What could be better than seeing your favorite band in concert? The thrill of knowing all of their songs, getting the chills when they point to you in a crowd of people… This summer, after my best friend and I heard that our favorite band, The Vocal Few, was doing a living room tour across Canada, we sent them an email desperately hoping that we could be chosen as a venue. Guess what, they said yes. Immediately we cleaned out the barn and turned it into the ideal indie music concert hall simultaneously selling tickets, and advertising to our friends. Finally the day came and the band pulled into the driveway. We casually ate burgers with the band members and their kids, you know, no big deal. Then, we sat in the front row and experienced all the thrills and chills you can imagine bantering with the band between songs. What an experience it was to feel the fan girl come pouring out of me in whoops and laughter. I’ve been to concerts that packed the Metropolis and overwhelmed Echo Beach, but being right in the middle of that rough barn, cheers bouncing off the rafters, and face to face with my favourite voice; was certainly the best concert of my life.
by Laurent Pitre
For me, this summer was the summer of the Fringe! As a theatre student, I live for risk-taking, new, gritty, innovative and revolutionary theatre experiences. When and where can one person in our beautiful bilingual city get that? Every year in June, at the Montreal Saint-Ambroise Fringe Festival. With my new play, This is not a play, I hit the ground running, engaged audiences of all walks of life, met a myriad of amazing artists, and was lucky enough to be a part of this awesome performance arts festival.
As one of the most exotic festivals of the summer, Fringe is an excellent platform for arts students to acquire professional experience and experiment, develop and create new works. Furthermore, it is a great opportunity to see some groundbreaking performances and be part of a wonderfully eclectic community. What should you do next summer? Go and be as Fringe as possible!
A sentimental journey through Final Fantasy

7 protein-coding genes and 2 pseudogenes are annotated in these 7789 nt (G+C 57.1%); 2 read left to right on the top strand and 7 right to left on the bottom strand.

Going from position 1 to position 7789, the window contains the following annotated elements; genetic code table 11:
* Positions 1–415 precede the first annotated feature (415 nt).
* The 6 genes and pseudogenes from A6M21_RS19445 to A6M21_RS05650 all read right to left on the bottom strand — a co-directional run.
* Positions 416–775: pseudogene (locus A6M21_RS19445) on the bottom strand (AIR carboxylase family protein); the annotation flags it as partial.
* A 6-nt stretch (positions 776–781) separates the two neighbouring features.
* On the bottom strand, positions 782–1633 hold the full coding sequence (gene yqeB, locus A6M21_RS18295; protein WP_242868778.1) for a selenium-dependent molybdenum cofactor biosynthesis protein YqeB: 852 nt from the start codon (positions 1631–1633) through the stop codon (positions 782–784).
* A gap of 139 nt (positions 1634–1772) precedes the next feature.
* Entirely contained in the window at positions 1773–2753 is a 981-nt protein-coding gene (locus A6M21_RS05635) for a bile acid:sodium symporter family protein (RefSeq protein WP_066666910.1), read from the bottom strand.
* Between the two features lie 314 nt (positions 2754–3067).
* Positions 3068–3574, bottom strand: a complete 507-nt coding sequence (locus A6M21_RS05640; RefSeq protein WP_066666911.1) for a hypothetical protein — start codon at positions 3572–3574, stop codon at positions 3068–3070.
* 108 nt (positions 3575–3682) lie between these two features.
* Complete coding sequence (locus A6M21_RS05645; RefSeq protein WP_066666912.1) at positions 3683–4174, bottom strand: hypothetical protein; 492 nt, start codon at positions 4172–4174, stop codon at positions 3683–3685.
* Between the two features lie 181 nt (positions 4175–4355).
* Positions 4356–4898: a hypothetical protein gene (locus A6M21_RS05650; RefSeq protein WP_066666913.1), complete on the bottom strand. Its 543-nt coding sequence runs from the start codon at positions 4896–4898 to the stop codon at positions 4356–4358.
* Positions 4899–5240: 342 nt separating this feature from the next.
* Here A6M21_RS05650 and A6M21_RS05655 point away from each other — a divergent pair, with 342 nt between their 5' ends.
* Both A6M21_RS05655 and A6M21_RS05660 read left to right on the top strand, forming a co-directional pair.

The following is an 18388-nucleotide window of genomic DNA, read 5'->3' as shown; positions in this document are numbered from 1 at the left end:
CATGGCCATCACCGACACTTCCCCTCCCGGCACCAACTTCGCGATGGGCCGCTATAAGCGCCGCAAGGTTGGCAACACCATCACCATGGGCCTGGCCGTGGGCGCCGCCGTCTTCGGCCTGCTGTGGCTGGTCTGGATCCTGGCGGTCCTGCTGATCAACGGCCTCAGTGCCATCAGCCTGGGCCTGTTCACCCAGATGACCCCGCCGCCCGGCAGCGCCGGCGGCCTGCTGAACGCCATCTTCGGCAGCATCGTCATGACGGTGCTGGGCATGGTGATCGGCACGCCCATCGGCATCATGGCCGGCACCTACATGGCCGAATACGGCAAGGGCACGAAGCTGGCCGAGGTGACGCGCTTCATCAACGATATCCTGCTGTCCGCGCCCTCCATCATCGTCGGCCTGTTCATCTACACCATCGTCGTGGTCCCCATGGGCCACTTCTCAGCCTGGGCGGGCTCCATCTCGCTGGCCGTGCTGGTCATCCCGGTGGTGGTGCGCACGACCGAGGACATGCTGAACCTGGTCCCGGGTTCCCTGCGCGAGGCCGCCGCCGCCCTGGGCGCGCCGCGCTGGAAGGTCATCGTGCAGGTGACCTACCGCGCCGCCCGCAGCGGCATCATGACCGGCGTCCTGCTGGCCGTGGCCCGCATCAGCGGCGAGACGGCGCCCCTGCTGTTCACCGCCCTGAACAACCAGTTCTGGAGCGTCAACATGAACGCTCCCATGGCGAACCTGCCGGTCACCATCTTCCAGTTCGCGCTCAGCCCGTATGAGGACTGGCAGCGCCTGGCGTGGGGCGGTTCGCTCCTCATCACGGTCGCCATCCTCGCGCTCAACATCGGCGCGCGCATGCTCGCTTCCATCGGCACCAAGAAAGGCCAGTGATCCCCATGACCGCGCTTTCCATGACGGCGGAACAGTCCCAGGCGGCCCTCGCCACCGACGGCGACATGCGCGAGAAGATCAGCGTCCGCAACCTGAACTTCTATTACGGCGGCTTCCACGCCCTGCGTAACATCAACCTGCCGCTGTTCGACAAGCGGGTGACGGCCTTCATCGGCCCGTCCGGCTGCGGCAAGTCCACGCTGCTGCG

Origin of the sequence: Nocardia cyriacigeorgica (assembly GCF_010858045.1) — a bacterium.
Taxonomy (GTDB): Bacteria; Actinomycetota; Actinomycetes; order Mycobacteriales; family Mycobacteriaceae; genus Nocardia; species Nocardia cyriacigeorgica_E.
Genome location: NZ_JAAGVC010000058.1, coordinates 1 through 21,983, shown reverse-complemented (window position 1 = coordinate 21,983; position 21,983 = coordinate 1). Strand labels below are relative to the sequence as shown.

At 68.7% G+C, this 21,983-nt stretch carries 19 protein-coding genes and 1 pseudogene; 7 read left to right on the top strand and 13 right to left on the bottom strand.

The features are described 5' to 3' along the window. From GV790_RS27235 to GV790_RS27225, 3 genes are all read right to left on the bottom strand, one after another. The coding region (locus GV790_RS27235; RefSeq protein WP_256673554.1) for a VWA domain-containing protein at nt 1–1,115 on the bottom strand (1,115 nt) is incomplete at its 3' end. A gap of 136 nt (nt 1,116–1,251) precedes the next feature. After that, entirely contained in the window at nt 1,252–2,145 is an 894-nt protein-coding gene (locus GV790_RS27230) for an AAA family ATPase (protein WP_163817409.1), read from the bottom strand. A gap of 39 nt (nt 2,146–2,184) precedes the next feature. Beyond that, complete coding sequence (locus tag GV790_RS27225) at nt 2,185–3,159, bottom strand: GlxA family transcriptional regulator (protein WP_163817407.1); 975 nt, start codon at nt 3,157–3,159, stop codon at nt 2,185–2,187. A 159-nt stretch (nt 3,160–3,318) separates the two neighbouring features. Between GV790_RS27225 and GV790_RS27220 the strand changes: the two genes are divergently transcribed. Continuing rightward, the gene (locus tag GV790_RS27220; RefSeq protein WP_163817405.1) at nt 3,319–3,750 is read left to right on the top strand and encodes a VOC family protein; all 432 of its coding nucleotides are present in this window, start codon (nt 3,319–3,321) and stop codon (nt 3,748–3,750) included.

by Jocelyn Beaudet
At this year’s Otakuthon, the organizers brought in conductor Arnie Roth to perform “A New World: intimate music from Final Fantasy,” in front of a live audience. Roth’s previous performance of the previous “Distant World,” was a full-featured orchestral presentation, visiting fan favorites composed by Nobuo Uematsu. For “A New World”, Roth instead chose to strip down the sound to its basics, to the style of chamber music. While the smaller selection of players may seem like it would be detrimental to the roaring complexity of Uematsu’s originals, the concert turned out to be anything but. Each section had its moments, and the finale even had Roth himself play rather than conduct.
No era was spared, from the 25-year-old originals all the way to a modern rendition of “King Mog,” from Final Fantasy XIV, Roth conducted tear-jerking nostalgia in a way that no CD could ever convey. On top of it all, a solo piano rendition of Final Fantasy XI’s “Gustaberg,” provided haunting memories of the countless hours spent mingling with other players in its endless deserts to this editor. A New World will be touring the world in the coming months, coming once more to Canada in December, and if you’re a fan of Chamber music or Final Fantasy, this is a performance that you don’t want to miss! You can find out more information at http://www.ffdistantworlds.com/about